Fibroblast Growth Factor Receptor-1 Function in Vasculo- and Angiogenesis

University dissertation from Uppsala : Acta Universitatis Upsaliensis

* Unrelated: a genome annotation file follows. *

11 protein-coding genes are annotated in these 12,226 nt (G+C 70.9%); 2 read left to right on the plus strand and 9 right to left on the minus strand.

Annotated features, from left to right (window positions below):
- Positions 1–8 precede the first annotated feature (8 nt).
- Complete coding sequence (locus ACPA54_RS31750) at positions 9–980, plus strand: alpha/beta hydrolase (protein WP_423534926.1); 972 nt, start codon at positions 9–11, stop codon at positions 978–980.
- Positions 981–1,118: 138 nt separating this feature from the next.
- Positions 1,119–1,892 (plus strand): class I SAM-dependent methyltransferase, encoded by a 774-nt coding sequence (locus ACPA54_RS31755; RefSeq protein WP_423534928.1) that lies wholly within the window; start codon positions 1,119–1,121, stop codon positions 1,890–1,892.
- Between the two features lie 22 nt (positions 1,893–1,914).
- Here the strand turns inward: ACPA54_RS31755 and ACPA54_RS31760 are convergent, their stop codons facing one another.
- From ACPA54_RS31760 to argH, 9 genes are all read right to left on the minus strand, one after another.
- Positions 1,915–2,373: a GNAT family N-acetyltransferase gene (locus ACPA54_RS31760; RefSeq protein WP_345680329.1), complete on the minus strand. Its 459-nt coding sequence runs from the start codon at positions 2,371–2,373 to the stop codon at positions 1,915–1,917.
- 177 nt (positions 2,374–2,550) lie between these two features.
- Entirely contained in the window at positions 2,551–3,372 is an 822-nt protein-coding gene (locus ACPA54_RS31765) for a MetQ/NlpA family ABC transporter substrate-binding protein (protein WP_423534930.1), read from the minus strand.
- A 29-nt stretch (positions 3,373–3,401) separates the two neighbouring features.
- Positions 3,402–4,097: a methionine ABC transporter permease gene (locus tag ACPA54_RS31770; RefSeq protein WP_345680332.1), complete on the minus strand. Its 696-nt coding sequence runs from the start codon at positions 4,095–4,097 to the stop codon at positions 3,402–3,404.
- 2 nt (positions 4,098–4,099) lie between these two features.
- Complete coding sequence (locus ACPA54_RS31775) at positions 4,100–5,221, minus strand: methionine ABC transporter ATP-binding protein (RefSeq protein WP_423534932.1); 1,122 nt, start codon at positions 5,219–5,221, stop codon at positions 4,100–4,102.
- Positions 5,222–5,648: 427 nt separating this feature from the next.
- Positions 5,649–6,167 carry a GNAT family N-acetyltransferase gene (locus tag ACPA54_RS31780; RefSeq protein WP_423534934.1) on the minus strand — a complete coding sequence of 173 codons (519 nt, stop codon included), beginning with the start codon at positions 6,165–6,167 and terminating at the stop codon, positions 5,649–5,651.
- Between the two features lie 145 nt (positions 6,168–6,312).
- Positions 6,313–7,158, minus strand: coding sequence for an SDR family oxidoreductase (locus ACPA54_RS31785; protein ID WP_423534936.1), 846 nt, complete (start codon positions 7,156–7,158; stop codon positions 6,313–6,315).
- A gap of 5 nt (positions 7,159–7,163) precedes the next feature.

Abstract: During development of the mammalian embryo, spatial and temporal expression of fibroblast growth factors (FGFs) and their cognate receptors are vital in the regulation of a number of patterning processes. Inappropriate or decreased expression leads to severe malformations and even embryonic death. The objectives of this thesis have been to evaluate the usefulness of differentiating embryonic stem (ES) cells as a model to study FGF and FGF receptors in endothelial and hematopoietic cell function in vitro and in vivo, and the effect of an activating mutation in the platelet-derived growth factor receptor-? (PDGFR-?) on endothelial cells and vessel formation.Aggregates of differentiating ES cells, denoted embryoid bodies, faithfully recapitulate many developmental processes. Embryoid bodies cultured in fetal calf serum spontaneously develop cardiomyocytes and endothelial cells. The endothelial cells organize into lumen-containing vessels carrying erythroblasts. Administration of FGF or vascular endothelial growth factor (VEGF)-A promotes development of specific vascular phenotypes. About 20% of endothelial cells in embryoid bodies and teratomas express FGFR-1, and these FGFR-1-expressing endothelial cells are mitogenically active in the absence of exogenous stimuli and respond to VEGF-A to the same extent as endothelial cells lacking FGFR-1 expression. FGFR-1 deficiency leads to arrest in hematopoietic differentiation, whereas endothelial cell development is enhanced. As a consequence, teratomas derived from ES cells lacking FGFR-1 expression display vessels composed of a double layer of endothelial cells. The hyperactivity of endothelial cells derived from FGFR-1-deficient ES cells is suggested to be due to hyperactivity of VEGF receptor-2, as well as to loss of negative regulators of angiogenesis, such as interleukin-4.Mutation of platelet-derived factor receptor-? (PDGFR-?) to replace D849 in the activating loop in the kinase domain with V leads to ligand-independent kinase activity, increased basal signal transduction, and enhanced expression of VEGF-A as well as VEGFR-2. As a result, endothelial cell sprouts covered with pericyte-like cells are formed in a VEGF-A/VEGFR-2 dependent manner in ES cells expressing the mutated PDGFR-?.In conclusion, embryoid bodies represent a high-quality model for the study of growth factor-regulated vascular development and sprouting angiogenesis.